Revealed: Dozens of Metropolitan Police officers still in force despite vetting being revoked

Exclusive: Politicians and campaigners warn trust in Britain’s largest police force has ‘never been lower’

Maya Oppenheim
Women’s Correspondent
Monday 27 May 2024 20:52 BST
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The Met Police has faced sustained criticism over vetting procedures and the failure to properly tackle violence against women perpetrated within its ranks in the wake of scandals involving violent and predatory officers
The Met Police has faced sustained criticism over vetting procedures and the failure to properly tackle violence against women perpetrated within its ranks in the wake of scandals involving violent and predatory officers (PA Archive)

Dozens of Metropolitan Police officers remain in the force after having their vetting withdrawn, The Independent can reveal.

The convictions of serial rapist David Carrick and rapist and murderer Wayne Couzens, both serving officers when they committed their crimes, exposed deficiencies in the recruitment processes of Britain's largest police force.

Last March, the Met launched Operation Assure, which assesses the vetting of serving officers and staff when concerns have been pinpointed about their conduct.

Information obtained under freedom of information laws shows that, in the last five years, 53 police officers had their vetting withdrawn while serving in the Met.

Of those, 30 are undergoing appeals, 12 had their appeals dismissed and are awaiting performance hearings, and 11 have left the force due to resigning, retiring or being dismissed.

The Met stopped short of confirming whether the officers still in the force are suspended but a spokesperson said: “If we have information that an officer is involved in corrupt or abusive behaviour, we review their vetting and remove it if justified.

“After removal of vetting, officers can no longer perform their role or access any police systems, and face gross incompetence proceedings.”

Conservative MP Caroline Nokes, who chairs parliament’s women and equalities committee, said: “It’s crucially important that the Met Police restores the confidence of women and girls across the capital and it needs to do so with utmost transparency. Following high-profile criminal cases against serving Met officers, trust in the Met has never been lower.”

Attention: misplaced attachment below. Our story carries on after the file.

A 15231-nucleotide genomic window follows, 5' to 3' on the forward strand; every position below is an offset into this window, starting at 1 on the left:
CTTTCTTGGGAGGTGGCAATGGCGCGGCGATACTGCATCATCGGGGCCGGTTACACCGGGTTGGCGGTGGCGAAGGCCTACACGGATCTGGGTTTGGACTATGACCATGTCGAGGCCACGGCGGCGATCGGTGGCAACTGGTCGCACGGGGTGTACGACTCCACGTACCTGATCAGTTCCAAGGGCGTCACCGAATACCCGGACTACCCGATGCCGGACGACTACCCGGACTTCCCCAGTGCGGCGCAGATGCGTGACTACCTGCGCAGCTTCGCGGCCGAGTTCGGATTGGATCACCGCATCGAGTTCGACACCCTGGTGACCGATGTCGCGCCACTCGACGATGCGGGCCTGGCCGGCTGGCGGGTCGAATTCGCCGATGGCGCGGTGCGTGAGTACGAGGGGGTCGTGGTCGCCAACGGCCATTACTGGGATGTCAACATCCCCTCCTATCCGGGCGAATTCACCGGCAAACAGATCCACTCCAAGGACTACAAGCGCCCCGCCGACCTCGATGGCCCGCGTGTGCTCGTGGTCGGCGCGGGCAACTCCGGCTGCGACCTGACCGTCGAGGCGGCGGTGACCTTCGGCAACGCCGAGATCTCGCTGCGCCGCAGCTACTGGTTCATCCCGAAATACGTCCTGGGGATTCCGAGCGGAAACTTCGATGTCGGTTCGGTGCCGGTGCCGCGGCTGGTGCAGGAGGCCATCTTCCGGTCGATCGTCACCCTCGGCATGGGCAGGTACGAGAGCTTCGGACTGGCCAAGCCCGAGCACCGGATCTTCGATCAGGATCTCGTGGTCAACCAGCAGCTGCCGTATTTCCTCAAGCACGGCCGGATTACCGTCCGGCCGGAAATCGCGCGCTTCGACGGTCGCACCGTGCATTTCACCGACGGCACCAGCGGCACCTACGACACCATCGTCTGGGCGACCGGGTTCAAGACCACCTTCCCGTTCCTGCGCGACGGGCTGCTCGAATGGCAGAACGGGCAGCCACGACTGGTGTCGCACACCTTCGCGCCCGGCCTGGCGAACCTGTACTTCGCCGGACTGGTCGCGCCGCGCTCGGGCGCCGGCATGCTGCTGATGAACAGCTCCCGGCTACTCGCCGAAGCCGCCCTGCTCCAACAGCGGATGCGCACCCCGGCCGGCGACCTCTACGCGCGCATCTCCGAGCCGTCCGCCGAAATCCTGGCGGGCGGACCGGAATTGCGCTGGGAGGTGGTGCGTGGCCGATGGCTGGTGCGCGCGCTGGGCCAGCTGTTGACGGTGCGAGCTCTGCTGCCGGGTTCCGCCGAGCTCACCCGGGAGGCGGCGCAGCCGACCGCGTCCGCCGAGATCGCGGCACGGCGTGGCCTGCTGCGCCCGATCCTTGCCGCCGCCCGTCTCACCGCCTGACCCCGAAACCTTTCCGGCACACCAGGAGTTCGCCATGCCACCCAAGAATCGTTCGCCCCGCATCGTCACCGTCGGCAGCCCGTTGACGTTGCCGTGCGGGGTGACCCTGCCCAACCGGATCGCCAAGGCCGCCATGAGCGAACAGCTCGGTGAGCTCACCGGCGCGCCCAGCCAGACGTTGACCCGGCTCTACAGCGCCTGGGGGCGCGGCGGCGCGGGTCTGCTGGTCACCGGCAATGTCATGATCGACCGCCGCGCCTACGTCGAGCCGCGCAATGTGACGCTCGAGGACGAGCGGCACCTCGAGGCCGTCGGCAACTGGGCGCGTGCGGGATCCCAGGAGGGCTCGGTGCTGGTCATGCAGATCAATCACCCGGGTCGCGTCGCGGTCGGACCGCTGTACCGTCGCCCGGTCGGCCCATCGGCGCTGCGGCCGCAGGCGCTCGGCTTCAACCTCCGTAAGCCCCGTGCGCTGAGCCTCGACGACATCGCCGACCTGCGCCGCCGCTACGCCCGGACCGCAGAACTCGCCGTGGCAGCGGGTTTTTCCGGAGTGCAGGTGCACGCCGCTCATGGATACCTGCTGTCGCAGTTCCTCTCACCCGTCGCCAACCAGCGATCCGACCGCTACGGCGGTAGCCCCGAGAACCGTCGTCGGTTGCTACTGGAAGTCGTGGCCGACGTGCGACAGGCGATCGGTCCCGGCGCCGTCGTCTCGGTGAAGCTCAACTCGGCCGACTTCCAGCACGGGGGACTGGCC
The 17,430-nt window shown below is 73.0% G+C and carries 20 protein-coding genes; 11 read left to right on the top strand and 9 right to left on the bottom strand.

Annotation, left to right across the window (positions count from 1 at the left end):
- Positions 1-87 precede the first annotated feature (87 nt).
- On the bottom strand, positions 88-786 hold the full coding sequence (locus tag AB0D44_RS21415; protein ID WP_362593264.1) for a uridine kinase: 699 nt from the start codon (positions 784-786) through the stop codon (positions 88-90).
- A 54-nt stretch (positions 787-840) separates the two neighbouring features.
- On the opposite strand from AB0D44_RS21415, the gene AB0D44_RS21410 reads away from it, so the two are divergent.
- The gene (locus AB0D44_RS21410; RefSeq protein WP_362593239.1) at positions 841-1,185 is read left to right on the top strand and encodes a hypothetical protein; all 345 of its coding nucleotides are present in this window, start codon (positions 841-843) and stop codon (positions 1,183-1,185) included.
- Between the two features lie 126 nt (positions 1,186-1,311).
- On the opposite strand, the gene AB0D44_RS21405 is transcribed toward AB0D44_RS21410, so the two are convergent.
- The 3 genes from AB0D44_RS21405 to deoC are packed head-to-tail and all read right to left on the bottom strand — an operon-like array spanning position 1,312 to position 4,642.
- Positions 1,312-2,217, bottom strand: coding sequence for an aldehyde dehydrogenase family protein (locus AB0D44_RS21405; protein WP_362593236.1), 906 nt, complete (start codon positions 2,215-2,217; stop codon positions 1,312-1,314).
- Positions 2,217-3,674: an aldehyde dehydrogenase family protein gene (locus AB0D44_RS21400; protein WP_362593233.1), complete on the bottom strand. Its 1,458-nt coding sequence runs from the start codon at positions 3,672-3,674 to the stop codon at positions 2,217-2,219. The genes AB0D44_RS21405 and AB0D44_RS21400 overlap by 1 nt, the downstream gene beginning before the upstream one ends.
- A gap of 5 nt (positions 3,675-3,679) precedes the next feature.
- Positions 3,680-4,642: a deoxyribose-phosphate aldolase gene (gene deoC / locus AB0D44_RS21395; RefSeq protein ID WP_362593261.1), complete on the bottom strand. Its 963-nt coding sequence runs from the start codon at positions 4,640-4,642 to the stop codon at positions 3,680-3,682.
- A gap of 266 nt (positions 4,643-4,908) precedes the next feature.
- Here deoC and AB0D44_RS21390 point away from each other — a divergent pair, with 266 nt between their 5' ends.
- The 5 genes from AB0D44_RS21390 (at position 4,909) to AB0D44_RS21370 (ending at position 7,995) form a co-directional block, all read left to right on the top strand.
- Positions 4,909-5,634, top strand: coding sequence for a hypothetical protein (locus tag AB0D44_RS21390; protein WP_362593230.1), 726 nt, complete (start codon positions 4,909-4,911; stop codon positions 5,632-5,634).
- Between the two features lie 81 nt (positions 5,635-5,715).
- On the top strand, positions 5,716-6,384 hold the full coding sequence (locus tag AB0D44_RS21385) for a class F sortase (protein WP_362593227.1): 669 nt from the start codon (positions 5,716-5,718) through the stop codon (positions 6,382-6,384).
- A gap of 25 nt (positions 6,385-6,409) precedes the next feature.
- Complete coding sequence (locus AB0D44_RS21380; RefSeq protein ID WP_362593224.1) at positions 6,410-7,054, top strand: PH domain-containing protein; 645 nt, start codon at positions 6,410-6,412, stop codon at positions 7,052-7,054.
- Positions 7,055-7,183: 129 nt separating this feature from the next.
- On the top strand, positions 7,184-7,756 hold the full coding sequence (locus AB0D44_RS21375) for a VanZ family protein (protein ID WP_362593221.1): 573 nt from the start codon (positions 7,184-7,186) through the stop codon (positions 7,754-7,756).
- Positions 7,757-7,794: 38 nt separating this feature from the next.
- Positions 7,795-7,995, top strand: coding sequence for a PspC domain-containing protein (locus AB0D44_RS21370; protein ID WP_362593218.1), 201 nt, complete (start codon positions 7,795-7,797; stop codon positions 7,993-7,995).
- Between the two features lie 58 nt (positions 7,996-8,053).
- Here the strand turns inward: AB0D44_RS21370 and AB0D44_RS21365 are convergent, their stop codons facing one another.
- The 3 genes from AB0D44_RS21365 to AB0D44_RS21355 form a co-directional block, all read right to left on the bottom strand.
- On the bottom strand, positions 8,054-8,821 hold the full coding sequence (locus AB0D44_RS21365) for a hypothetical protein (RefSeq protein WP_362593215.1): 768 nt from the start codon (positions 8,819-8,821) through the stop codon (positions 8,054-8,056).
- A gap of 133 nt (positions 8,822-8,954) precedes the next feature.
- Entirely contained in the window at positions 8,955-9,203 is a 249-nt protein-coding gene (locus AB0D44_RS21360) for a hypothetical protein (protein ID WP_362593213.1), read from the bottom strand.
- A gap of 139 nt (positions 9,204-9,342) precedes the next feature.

Sarah Everard was abducted and killed by police officer Wayne Couzens
Sarah Everard was abducted and killed by police officer Wayne Couzens (PA Media)

The Metropolitan Police was placed in special measures even before a review by Baroness Casey, in the wake of the killing of Sarah Everard by Couzens, which found it to be institutionally misogynistic, racist and homophobic.

The force has faced fierce criticism over the case of Carrick who served as an officer for over two decades before being exposed as one of the country’s worst sex offenders. The serial rapist faced complaints about his behaviour both while serving and before he became an officer, yet no action was taken.

Data shows a backlog of 397 misconduct cases in the Met Police yet to be heard, an increase of 42 since October. Some 344 officers remaining in the force are waiting for their cases to begin.

Nadia Whittome, Labour MP for Nottingham East, said the public would “rightly expect that any police officer whose vetting had been revoked should, at the very least, be suspended”.

She called for the Met Police to “urgently clarify whether or not this is the case” as she warned that “the lack of clarity” will further fuel the public’s mistrust of the force.

Habib Kadiri, executive director of police reform charity StopWatch, said: “Police chiefs, as a matter of principle, owe it to the public to be transparent about the decisions they make regarding the conduct of their officers.”

People seeking to abuse women and girls are likely to be attracted to policing, as it has access to power and equipment that can be used to perpetrate this abuse

Amy Bowdrey, Refuge

Met Police rolled out Operation Assure last April and is currently reviewing the vetting of around 200 officers.

Amy Bowdrey of domestic abuse charity Refuge, with which The Independent has partnered, said the Met’s failure to “act proportionately to potential police perpetrators of violence against women and girls puts women’s and girls’ lives at real risk”.

She added: “The police urgently need to acknowledge that people seeking to abuse women and girls are likely to be attracted to policing, as it has access to power and equipment that can be used to perpetrate this abuse.”

David Carrick served as an officer for over two decades before being exposed as one of the country’s worst sex offenders
David Carrick served as an officer for over two decades before being exposed as one of the country’s worst sex offenders (PA Media)

The Independent last year revealed three-quarters of police officers and staff accused of violence against women were not suspended by their force despite the allegations against them. In the Met Police, just 12 per cent of officers and staff were suspended after being accused of crimes such as sexual assault and domestic violence.

Commissioner Sir Mark Rowley has admitted to inadequate vetting and noted police officers are not regulated by conventional employment law.

A damning report by HM Inspectorate of Constabulary from 2022 found hundreds, if not thousands, of police officers who should have failed vetting checks may have been in the job in England and Wales.

The watchdog discovered many cases where individuals should not have been permitted to become police officers, including some with organised crime connections and predatory sex offenders.

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